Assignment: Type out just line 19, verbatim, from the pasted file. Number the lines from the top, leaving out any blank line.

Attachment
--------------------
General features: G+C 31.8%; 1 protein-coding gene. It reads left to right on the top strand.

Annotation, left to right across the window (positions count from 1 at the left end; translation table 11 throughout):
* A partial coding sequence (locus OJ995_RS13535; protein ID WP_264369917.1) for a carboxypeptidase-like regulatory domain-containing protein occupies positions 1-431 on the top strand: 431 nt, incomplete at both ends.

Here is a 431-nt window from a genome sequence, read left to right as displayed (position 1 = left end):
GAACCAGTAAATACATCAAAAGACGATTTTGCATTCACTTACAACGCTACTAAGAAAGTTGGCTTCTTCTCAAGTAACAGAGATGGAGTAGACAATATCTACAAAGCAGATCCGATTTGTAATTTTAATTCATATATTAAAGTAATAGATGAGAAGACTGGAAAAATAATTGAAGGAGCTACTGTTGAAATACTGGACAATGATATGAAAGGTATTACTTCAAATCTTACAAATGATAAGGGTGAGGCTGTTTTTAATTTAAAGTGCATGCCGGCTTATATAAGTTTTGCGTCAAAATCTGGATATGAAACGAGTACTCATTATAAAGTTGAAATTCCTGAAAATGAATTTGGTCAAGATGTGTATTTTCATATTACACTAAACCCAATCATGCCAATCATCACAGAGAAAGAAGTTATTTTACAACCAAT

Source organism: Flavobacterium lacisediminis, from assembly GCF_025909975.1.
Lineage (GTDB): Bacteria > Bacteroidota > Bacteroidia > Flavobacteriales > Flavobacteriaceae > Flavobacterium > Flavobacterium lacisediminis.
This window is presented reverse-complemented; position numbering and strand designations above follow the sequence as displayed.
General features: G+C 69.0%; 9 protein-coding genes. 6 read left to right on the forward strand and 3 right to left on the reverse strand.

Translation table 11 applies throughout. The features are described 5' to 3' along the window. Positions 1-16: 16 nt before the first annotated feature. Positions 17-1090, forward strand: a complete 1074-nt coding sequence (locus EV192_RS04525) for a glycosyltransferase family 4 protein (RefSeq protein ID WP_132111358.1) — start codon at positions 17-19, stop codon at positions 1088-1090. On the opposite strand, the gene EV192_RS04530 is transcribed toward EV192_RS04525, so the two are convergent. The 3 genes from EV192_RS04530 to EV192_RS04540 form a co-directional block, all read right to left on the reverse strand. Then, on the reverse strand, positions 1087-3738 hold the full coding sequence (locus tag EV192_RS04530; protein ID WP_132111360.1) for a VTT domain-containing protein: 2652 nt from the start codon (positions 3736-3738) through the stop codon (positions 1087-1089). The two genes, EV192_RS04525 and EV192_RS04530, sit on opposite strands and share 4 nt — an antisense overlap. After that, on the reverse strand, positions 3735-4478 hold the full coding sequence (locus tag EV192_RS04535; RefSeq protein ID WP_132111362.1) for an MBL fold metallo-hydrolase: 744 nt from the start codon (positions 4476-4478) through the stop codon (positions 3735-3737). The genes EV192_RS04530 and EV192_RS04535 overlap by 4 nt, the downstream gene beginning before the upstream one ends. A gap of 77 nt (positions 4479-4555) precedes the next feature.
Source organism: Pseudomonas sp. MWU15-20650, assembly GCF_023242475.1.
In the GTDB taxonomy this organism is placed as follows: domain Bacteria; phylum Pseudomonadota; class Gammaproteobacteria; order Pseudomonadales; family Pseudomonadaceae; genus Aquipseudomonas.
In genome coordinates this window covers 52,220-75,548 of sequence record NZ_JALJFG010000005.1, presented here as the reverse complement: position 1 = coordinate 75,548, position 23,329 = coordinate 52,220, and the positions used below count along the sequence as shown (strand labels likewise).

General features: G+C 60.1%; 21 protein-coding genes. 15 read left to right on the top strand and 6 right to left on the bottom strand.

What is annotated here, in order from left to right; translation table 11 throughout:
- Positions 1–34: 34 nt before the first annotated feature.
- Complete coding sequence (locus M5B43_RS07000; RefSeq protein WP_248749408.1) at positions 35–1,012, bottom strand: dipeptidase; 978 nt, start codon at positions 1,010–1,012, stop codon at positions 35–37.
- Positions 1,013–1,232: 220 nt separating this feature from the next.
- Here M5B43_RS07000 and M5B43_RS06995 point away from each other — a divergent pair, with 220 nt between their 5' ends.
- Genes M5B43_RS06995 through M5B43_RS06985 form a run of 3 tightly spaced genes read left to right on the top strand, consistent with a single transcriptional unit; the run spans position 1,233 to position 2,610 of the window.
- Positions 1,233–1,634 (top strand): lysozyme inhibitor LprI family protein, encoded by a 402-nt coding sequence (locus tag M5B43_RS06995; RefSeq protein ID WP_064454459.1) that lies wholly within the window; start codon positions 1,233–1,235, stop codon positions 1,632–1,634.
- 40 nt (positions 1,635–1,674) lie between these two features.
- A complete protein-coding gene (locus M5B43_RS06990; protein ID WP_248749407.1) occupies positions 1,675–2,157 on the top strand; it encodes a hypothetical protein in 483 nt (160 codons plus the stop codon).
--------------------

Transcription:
- Here M5B43_RS07000 and M5B43_RS06995 point away from each other — a divergent pair, with 220 nt between their 5' ends.